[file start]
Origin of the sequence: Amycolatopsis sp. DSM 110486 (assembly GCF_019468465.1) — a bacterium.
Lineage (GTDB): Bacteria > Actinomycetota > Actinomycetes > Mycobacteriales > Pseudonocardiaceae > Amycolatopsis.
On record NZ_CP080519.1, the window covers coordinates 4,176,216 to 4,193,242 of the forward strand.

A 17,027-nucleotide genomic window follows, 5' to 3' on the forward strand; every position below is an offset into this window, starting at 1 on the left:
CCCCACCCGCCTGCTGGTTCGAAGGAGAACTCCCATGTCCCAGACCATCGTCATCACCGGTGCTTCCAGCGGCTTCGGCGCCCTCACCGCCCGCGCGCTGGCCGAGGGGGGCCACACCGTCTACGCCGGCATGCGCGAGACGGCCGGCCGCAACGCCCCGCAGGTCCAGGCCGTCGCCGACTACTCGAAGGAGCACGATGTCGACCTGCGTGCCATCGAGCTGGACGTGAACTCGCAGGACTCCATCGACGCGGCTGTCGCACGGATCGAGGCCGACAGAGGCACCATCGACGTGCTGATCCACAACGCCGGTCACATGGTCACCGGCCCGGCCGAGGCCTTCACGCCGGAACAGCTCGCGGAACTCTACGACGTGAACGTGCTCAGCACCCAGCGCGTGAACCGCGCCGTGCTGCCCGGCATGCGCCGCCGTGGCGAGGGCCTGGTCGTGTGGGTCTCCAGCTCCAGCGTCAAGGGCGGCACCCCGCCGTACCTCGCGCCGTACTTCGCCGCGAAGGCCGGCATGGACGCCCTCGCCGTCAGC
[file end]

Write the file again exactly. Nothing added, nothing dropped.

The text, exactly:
Origin of the sequence: Amycolatopsis sp. DSM 110486 (assembly GCF_019468465.1) — a bacterium.
Lineage (GTDB): Bacteria > Actinomycetota > Actinomycetes > Mycobacteriales > Pseudonocardiaceae > Amycolatopsis.
On record NZ_CP080519.1, the window covers coordinates 4,176,216 to 4,193,242 of the forward strand.

A 17,027-nucleotide genomic window follows, 5' to 3' on the forward strand; every position below is an offset into this window, starting at 1 on the left:
CCCCACCCGCCTGCTGGTTCGAAGGAGAACTCCCATGTCCCAGACCATCGTCATCACCGGTGCTTCCAGCGGCTTCGGCGCCCTCACCGCCCGCGCGCTGGCCGAGGGGGGCCACACCGTCTACGCCGGCATGCGCGAGACGGCCGGCCGCAACGCCCCGCAGGTCCAGGCCGTCGCCGACTACTCGAAGGAGCACGATGTCGACCTGCGTGCCATCGAGCTGGACGTGAACTCGCAGGACTCCATCGACGCGGCTGTCGCACGGATCGAGGCCGACAGAGGCACCATCGACGTGCTGATCCACAACGCCGGTCACATGGTCACCGGCCCGGCCGAGGCCTTCACGCCGGAACAGCTCGCGGAACTCTACGACGTGAACGTGCTCAGCACCCAGCGCGTGAACCGCGCCGTGCTGCCCGGCATGCGCCGCCGTGGCGAGGGCCTGGTCGTGTGGGTCTCCAGCTCCAGCGTCAAGGGCGGCACCCCGCCGTACCTCGCGCCGTACTTCGCCGCGAAGGCCGGCATGGACGCCCTCGCCGTCAGC